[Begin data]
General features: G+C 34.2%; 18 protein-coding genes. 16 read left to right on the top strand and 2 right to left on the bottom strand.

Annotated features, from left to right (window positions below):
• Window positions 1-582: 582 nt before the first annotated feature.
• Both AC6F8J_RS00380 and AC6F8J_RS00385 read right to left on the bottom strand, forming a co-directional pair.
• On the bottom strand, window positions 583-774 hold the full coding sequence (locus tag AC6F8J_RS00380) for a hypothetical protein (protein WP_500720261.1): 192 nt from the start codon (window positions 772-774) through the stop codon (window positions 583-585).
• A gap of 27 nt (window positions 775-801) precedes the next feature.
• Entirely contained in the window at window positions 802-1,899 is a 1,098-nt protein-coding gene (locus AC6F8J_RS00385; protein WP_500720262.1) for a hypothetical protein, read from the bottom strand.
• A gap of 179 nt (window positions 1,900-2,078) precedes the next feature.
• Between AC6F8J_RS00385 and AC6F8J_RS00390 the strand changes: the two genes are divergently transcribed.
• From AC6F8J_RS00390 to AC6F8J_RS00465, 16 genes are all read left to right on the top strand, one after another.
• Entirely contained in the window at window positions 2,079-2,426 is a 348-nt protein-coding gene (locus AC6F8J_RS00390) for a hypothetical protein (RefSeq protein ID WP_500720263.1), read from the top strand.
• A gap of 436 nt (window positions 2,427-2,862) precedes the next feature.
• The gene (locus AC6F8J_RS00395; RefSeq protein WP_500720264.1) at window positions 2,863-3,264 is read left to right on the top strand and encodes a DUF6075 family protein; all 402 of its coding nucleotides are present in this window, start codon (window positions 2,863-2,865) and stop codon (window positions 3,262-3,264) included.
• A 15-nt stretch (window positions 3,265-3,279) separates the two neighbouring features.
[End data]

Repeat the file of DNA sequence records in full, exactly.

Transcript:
General features: G+C 34.2%; 18 protein-coding genes. 16 read left to right on the top strand and 2 right to left on the bottom strand.

Annotated features, from left to right (window positions below):
• Window positions 1-582: 582 nt before the first annotated feature.
• Both AC6F8J_RS00380 and AC6F8J_RS00385 read right to left on the bottom strand, forming a co-directional pair.
• On the bottom strand, window positions 583-774 hold the full coding sequence (locus tag AC6F8J_RS00380) for a hypothetical protein (protein WP_500720261.1): 192 nt from the start codon (window positions 772-774) through the stop codon (window positions 583-585).
• A gap of 27 nt (window positions 775-801) precedes the next feature.
• Entirely contained in the window at window positions 802-1,899 is a 1,098-nt protein-coding gene (locus AC6F8J_RS00385; protein WP_500720262.1) for a hypothetical protein, read from the bottom strand.
• A gap of 179 nt (window positions 1,900-2,078) precedes the next feature.
• Between AC6F8J_RS00385 and AC6F8J_RS00390 the strand changes: the two genes are divergently transcribed.
• From AC6F8J_RS00390 to AC6F8J_RS00465, 16 genes are all read left to right on the top strand, one after another.
• Entirely contained in the window at window positions 2,079-2,426 is a 348-nt protein-coding gene (locus AC6F8J_RS00390) for a hypothetical protein (RefSeq protein ID WP_500720263.1), read from the top strand.
• A gap of 436 nt (window positions 2,427-2,862) precedes the next feature.
• The gene (locus AC6F8J_RS00395; RefSeq protein WP_500720264.1) at window positions 2,863-3,264 is read left to right on the top strand and encodes a DUF6075 family protein; all 402 of its coding nucleotides are present in this window, start codon (window positions 2,863-2,865) and stop codon (window positions 3,262-3,264) included.
• A 15-nt stretch (window positions 3,265-3,279) separates the two neighbouring features.